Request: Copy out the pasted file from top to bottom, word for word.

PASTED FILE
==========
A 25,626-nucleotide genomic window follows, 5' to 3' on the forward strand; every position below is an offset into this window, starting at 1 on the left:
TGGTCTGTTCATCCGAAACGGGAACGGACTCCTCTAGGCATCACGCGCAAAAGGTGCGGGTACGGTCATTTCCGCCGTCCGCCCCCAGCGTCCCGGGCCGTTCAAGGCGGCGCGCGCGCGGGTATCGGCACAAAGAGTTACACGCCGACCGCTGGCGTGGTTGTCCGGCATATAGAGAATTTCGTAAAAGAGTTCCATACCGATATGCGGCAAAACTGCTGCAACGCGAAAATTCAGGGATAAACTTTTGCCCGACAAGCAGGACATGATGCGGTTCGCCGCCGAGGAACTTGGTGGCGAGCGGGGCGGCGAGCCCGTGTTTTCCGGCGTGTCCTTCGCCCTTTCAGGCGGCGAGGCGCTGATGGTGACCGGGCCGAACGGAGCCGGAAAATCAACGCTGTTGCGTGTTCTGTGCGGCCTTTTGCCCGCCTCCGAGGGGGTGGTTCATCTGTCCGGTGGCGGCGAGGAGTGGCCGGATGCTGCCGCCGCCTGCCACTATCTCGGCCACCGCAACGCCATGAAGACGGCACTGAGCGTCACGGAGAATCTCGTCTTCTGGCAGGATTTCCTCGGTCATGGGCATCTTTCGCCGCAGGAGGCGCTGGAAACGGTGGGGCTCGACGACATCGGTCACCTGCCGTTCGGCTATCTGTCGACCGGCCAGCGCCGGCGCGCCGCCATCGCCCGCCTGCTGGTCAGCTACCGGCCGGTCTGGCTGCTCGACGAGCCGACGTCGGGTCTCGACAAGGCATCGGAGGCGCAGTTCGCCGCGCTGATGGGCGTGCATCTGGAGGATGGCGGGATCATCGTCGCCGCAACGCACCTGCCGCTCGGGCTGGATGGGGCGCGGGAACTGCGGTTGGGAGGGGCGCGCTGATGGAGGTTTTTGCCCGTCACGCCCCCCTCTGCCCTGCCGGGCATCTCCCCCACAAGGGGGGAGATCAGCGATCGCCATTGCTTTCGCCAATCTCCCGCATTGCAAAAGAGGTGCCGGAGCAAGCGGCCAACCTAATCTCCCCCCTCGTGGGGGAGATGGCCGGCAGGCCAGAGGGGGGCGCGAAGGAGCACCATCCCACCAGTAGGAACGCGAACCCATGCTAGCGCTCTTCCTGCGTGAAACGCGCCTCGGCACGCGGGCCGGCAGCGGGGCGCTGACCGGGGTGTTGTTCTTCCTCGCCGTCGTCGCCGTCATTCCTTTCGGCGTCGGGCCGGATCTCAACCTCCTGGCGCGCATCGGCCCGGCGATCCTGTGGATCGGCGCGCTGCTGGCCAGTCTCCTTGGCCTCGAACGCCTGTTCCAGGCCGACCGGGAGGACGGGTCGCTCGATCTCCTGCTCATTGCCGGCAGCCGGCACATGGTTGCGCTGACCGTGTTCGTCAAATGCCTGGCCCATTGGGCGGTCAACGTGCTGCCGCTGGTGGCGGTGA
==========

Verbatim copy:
A 25,626-nucleotide genomic window follows, 5' to 3' on the forward strand; every position below is an offset into this window, starting at 1 on the left:
TGGTCTGTTCATCCGAAACGGGAACGGACTCCTCTAGGCATCACGCGCAAAAGGTGCGGGTACGGTCATTTCCGCCGTCCGCCCCCAGCGTCCCGGGCCGTTCAAGGCGGCGCGCGCGCGGGTATCGGCACAAAGAGTTACACGCCGACCGCTGGCGTGGTTGTCCGGCATATAGAGAATTTCGTAAAAGAGTTCCATACCGATATGCGGCAAAACTGCTGCAACGCGAAAATTCAGGGATAAACTTTTGCCCGACAAGCAGGACATGATGCGGTTCGCCGCCGAGGAACTTGGTGGCGAGCGGGGCGGCGAGCCCGTGTTTTCCGGCGTGTCCTTCGCCCTTTCAGGCGGCGAGGCGCTGATGGTGACCGGGCCGAACGGAGCCGGAAAATCAACGCTGTTGCGTGTTCTGTGCGGCCTTTTGCCCGCCTCCGAGGGGGTGGTTCATCTGTCCGGTGGCGGCGAGGAGTGGCCGGATGCTGCCGCCGCCTGCCACTATCTCGGCCACCGCAACGCCATGAAGACGGCACTGAGCGTCACGGAGAATCTCGTCTTCTGGCAGGATTTCCTCGGTCATGGGCATCTTTCGCCGCAGGAGGCGCTGGAAACGGTGGGGCTCGACGACATCGGTCACCTGCCGTTCGGCTATCTGTCGACCGGCCAGCGCCGGCGCGCCGCCATCGCCCGCCTGCTGGTCAGCTACCGGCCGGTCTGGCTGCTCGACGAGCCGACGTCGGGTCTCGACAAGGCATCGGAGGCGCAGTTCGCCGCGCTGATGGGCGTGCATCTGGAGGATGGCGGGATCATCGTCGCCGCAACGCACCTGCCGCTCGGGCTGGATGGGGCGCGGGAACTGCGGTTGGGAGGGGCGCGCTGATGGAGGTTTTTGCCCGTCACGCCCCCCTCTGCCCTGCCGGGCATCTCCCCCACAAGGGGGGAGATCAGCGATCGCCATTGCTTTCGCCAATCTCCCGCATTGCAAAAGAGGTGCCGGAGCAAGCGGCCAACCTAATCTCCCCCCTCGTGGGGGAGATGGCCGGCAGGCCAGAGGGGGGCGCGAAGGAGCACCATCCCACCAGTAGGAACGCGAACCCATGCTAGCGCTCTTCCTGCGTGAAACGCGCCTCGGCACGCGGGCCGGCAGCGGGGCGCTGACCGGGGTGTTGTTCTTCCTCGCCGTCGTCGCCGTCATTCCTTTCGGCGTCGGGCCGGATCTCAACCTCCTGGCGCGCATCGGCCCGGCGATCCTGTGGATCGGCGCGCTGCTGGCCAGTCTCCTTGGCCTCGAACGCCTGTTCCAGGCCGACCGGGAGGACGGGTCGCTCGATCTCCTGCTCATTGCCGGCAGCCGGCACATGGTTGCGCTGACCGTGTTCGTCAAATGCCTGGCCCATTGGGCGGTCAACGTGCTGCCGCTGGTGGCGGTGA